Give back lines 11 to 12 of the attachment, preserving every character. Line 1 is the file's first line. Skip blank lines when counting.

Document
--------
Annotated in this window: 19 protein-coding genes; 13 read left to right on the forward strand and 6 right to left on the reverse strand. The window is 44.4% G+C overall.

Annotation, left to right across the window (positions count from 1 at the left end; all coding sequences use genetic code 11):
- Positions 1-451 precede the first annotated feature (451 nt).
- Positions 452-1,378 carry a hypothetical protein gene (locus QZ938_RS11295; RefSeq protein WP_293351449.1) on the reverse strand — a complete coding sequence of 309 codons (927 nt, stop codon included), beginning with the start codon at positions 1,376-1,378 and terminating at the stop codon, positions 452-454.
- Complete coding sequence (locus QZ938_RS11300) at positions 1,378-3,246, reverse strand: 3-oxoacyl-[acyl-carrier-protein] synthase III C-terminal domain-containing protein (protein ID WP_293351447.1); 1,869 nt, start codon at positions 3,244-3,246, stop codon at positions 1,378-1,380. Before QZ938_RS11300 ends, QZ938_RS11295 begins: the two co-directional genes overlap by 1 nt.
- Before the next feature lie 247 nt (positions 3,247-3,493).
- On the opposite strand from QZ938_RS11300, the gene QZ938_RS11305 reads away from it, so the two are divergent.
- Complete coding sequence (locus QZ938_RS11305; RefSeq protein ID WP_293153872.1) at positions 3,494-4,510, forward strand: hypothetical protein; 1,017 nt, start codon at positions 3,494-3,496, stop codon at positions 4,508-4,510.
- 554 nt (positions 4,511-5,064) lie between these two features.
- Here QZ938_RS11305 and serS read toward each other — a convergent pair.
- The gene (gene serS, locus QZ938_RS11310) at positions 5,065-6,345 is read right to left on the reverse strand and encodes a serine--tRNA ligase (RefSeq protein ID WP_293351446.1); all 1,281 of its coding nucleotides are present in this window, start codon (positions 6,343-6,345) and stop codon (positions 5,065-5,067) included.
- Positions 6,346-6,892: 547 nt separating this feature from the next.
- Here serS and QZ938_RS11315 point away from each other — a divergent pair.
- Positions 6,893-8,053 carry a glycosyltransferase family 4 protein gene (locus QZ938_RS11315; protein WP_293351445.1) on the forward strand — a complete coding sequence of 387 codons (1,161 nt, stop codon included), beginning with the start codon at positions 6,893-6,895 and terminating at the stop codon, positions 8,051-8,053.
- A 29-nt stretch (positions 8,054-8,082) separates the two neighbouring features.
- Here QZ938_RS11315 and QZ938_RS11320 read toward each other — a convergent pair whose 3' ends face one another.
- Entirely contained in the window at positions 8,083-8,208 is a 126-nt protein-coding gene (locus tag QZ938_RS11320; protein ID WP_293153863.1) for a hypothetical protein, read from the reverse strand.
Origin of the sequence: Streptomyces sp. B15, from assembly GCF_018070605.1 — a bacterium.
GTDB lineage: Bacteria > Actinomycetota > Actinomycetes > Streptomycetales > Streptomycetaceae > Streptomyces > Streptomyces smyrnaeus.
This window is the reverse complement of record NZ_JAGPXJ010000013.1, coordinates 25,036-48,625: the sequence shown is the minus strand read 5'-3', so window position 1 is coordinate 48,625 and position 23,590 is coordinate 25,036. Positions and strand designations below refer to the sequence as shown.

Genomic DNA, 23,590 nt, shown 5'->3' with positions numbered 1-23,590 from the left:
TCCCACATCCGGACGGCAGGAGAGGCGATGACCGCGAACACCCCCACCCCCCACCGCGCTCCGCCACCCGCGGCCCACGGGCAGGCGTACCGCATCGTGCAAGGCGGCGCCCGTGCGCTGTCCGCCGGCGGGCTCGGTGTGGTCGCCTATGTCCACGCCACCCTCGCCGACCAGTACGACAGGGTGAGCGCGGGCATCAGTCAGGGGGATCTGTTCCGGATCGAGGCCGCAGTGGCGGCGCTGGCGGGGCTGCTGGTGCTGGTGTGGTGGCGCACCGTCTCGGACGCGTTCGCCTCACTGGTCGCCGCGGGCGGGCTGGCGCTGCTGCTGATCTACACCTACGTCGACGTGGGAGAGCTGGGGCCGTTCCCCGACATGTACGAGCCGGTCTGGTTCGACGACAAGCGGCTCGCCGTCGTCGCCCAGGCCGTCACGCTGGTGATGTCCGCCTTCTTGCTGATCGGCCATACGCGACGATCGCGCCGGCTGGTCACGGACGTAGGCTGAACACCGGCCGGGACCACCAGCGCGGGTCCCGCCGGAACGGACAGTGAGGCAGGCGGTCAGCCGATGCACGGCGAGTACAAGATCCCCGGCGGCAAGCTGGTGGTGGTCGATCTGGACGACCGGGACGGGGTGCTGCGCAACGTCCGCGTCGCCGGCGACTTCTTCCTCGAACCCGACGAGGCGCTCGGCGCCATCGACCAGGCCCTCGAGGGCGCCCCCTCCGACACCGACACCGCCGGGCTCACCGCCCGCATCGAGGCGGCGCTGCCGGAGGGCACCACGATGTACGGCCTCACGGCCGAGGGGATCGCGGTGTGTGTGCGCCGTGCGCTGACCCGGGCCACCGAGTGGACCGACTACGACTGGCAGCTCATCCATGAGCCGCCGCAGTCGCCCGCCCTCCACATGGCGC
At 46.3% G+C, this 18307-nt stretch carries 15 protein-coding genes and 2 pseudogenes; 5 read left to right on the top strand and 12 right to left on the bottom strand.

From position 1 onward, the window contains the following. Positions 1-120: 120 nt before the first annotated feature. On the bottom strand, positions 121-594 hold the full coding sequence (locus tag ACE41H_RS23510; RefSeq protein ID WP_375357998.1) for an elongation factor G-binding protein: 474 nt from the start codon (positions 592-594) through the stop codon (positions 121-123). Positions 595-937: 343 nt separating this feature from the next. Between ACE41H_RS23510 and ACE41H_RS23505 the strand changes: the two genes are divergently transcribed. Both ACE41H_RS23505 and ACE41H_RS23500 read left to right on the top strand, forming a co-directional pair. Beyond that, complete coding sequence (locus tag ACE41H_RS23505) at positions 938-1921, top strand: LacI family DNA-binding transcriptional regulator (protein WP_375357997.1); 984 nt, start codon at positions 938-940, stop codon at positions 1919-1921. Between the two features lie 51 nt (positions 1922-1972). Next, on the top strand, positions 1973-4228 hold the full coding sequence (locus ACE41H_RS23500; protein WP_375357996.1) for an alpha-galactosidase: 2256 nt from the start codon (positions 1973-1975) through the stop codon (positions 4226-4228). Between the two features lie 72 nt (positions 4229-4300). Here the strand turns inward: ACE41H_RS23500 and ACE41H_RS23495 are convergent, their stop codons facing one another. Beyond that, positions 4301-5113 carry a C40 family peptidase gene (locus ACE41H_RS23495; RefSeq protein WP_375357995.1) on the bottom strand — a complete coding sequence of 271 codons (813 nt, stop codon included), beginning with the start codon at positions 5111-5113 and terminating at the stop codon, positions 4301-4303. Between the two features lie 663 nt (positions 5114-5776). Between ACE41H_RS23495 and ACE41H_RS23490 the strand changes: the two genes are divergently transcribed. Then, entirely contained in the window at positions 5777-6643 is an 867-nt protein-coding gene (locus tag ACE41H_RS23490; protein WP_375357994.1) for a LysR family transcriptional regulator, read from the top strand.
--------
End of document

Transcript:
- The gene (gene serS, locus QZ938_RS11310) at positions 5,065-6,345 is read right to left on the reverse strand and encodes a serine--tRNA ligase (RefSeq protein ID WP_293351446.1); all 1,281 of its coding nucleotides are present in this window, start codon (positions 6,343-6,345) and stop codon (positions 5,065-5,067) included.
- Positions 6,346-6,892: 547 nt separating this feature from the next.